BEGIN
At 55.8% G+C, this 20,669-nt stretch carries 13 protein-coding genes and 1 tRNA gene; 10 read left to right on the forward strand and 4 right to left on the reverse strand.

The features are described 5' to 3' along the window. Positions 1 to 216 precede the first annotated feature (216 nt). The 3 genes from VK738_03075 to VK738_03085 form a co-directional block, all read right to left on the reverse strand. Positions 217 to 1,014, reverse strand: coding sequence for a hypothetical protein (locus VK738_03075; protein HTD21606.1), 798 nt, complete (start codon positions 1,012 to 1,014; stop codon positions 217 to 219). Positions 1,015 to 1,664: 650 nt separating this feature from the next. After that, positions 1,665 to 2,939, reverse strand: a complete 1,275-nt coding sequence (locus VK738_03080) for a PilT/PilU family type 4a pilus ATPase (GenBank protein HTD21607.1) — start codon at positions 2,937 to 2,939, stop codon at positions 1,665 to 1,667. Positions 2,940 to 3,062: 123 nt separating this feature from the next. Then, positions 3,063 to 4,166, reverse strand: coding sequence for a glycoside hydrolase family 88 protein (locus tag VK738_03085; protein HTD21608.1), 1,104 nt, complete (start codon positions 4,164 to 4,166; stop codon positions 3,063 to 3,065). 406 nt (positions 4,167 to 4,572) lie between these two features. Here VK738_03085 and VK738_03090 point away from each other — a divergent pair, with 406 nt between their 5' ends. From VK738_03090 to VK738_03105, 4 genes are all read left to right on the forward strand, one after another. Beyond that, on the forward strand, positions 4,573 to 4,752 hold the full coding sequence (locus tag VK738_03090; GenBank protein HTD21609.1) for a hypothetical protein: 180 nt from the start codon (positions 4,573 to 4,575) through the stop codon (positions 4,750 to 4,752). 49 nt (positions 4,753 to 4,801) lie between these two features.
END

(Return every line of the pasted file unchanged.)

At 55.8% G+C, this 20,669-nt stretch carries 13 protein-coding genes and 1 tRNA gene; 10 read left to right on the forward strand and 4 right to left on the reverse strand.

The features are described 5' to 3' along the window. Positions 1 to 216 precede the first annotated feature (216 nt). The 3 genes from VK738_03075 to VK738_03085 form a co-directional block, all read right to left on the reverse strand. Positions 217 to 1,014, reverse strand: coding sequence for a hypothetical protein (locus VK738_03075; protein HTD21606.1), 798 nt, complete (start codon positions 1,012 to 1,014; stop codon positions 217 to 219). Positions 1,015 to 1,664: 650 nt separating this feature from the next. After that, positions 1,665 to 2,939, reverse strand: a complete 1,275-nt coding sequence (locus VK738_03080) for a PilT/PilU family type 4a pilus ATPase (GenBank protein HTD21607.1) — start codon at positions 2,937 to 2,939, stop codon at positions 1,665 to 1,667. Positions 2,940 to 3,062: 123 nt separating this feature from the next. Then, positions 3,063 to 4,166, reverse strand: coding sequence for a glycoside hydrolase family 88 protein (locus tag VK738_03085; protein HTD21608.1), 1,104 nt, complete (start codon positions 4,164 to 4,166; stop codon positions 3,063 to 3,065). 406 nt (positions 4,167 to 4,572) lie between these two features. Here VK738_03085 and VK738_03090 point away from each other — a divergent pair, with 406 nt between their 5' ends. From VK738_03090 to VK738_03105, 4 genes are all read left to right on the forward strand, one after another. Beyond that, on the forward strand, positions 4,573 to 4,752 hold the full coding sequence (locus tag VK738_03090; GenBank protein HTD21609.1) for a hypothetical protein: 180 nt from the start codon (positions 4,573 to 4,575) through the stop codon (positions 4,750 to 4,752). 49 nt (positions 4,753 to 4,801) lie between these two features.